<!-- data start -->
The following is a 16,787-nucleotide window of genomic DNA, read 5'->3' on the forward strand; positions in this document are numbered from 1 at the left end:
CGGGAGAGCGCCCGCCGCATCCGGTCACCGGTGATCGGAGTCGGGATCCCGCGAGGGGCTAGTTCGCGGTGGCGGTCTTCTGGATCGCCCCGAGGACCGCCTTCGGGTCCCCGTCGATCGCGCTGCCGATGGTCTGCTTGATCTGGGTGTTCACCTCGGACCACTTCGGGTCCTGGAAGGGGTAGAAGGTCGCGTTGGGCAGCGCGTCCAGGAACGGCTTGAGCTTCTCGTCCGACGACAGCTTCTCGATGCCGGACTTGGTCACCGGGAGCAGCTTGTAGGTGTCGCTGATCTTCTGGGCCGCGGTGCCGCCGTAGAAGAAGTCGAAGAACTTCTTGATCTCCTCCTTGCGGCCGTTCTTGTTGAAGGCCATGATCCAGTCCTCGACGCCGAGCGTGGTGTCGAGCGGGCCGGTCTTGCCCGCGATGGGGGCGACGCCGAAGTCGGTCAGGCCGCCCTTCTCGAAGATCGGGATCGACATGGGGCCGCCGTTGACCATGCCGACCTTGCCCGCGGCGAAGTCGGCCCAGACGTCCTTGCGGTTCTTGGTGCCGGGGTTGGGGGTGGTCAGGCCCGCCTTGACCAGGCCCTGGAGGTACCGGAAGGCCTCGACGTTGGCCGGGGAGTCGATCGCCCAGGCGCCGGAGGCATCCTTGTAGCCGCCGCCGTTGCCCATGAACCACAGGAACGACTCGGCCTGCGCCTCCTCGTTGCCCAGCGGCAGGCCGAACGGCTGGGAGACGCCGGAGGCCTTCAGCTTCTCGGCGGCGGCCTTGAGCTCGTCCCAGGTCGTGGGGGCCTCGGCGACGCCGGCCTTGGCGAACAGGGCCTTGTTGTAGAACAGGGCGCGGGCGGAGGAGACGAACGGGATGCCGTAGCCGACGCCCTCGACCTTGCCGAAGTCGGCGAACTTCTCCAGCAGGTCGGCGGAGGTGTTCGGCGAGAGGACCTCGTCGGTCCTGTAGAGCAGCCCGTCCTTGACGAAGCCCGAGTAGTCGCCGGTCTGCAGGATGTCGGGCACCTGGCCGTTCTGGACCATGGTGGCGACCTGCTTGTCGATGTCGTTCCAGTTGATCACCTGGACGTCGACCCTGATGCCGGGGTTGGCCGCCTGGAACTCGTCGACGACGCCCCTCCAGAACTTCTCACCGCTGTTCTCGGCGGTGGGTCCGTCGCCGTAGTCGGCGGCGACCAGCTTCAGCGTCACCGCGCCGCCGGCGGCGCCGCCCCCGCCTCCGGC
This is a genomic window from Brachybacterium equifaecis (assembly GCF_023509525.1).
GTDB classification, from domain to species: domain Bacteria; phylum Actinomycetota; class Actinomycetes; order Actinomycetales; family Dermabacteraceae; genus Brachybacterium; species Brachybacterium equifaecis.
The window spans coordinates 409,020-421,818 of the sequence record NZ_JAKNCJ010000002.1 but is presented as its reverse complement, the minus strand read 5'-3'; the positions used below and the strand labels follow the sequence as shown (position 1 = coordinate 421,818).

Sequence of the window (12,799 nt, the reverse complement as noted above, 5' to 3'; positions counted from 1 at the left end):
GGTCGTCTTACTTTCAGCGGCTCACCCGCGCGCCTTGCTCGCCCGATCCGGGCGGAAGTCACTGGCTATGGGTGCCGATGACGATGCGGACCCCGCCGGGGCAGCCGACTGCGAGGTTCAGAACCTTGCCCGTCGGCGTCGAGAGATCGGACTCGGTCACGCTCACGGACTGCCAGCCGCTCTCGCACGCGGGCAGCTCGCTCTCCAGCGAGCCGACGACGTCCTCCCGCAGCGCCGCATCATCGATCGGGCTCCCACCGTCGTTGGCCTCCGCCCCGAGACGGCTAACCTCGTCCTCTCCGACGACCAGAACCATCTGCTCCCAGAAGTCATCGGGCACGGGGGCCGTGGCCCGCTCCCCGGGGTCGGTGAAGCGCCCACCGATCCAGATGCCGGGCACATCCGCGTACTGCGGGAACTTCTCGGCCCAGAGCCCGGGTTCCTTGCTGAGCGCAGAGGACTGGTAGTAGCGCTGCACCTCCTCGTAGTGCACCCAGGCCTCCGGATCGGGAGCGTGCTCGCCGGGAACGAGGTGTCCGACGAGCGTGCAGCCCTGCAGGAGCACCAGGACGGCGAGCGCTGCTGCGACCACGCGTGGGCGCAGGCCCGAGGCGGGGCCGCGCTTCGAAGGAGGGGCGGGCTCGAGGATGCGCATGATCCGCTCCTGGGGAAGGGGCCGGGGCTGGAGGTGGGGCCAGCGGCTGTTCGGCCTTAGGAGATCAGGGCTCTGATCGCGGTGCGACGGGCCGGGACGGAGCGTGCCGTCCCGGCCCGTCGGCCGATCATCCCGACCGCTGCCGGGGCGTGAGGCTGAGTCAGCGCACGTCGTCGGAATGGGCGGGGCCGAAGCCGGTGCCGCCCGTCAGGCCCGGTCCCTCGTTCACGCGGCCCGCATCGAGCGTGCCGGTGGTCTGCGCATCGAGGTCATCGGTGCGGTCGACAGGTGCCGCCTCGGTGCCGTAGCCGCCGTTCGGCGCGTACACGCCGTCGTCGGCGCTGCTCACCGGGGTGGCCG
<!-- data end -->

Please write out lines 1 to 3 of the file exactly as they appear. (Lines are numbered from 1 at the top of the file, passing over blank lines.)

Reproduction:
The following is a 16,787-nucleotide window of genomic DNA, read 5'->3' on the forward strand; positions in this document are numbered from 1 at the left end:
CGGGAGAGCGCCCGCCGCATCCGGTCACCGGTGATCGGAGTCGGGATCCCGCGAGGGGCTAGTTCGCGGTGGCGGTCTTCTGGATCGCCCCGAGGACCGCCTTCGGGTCCCCGTCGATCGCGCTGCCGATGGTCTGCTTGATCTGGGTGTTCACCTCGGACCACTTCGGGTCCTGGAAGGGGTAGAAGGTCGCGTTGGGCAGCGCGTCCAGGAACGGCTTGAGCTTCTCGTCCGACGACAGCTTCTCGATGCCGGACTTGGTCACCGGGAGCAGCTTGTAGGTGTCGCTGATCTTCTGGGCCGCGGTGCCGCCGTAGAAGAAGTCGAAGAACTTCTTGATCTCCTCCTTGCGGCCGTTCTTGTTGAAGGCCATGATCCAGTCCTCGACGCCGAGCGTGGTGTCGAGCGGGCCGGTCTTGCCCGCGATGGGGGCGACGCCGAAGTCGGTCAGGCCGCCCTTCTCGAAGATCGGGATCGACATGGGGCCGCCGTTGACCATGCCGACCTTGCCCGCGGCGAAGTCGGCCCAGACGTCCTTGCGGTTCTTGGTGCCGGGGTTGGGGGTGGTCAGGCCCGCCTTGACCAGGCCCTGGAGGTACCGGAAGGCCTCGACGTTGGCCGGGGAGTCGATCGCCCAGGCGCCGGAGGCATCCTTGTAGCCGCCGCCGTTGCCCATGAACCACAGGAACGACTCGGCCTGCGCCTCCTCGTTGCCCAGCGGCAGGCCGAACGGCTGGGAGACGCCGGAGGCCTTCAGCTTCTCGGCGGCGGCCTTGAGCTCGTCCCAGGTCGTGGGGGCCTCGGCGACGCCGGCCTTGGCGAACAGGGCCTTGTTGTAGAACAGGGCGCGGGCGGAGGAGACGAACGGGATGCCGTAGCCGACGCCCTCGACCTTGCCGAAGTCGGCGAACTTCTCCAGCAGGTCGGCGGAGGTGTTCGGCGAGAGGACCTCGTCGGTCCTGTAGAGCAGCCCGTCCTTGACGAAGCCCGAGTAGTCGCCGGTCTGCAGGATGTCGGGCACCTGGCCGTTCTGGACCATGGTGGCGACCTGCTTGTCGATGTCGTTCCAGTTGATCACCTGGACGTCGACCCTGATGCCGGGGTTGGCCGCCTGGAACTCGTCGACGACGCCCCTCCAGAACTTCTCACCGCTGTTCTCGGCGGTGGGTCCGTCGCCGTAGTCGGCGGCGACCAGCTTCAGCGTCACCGCGCCGCCGGCGGCGCCGCCCCCGCCTCCGGC
This is a genomic window from Brachybacterium equifaecis (assembly GCF_023509525.1).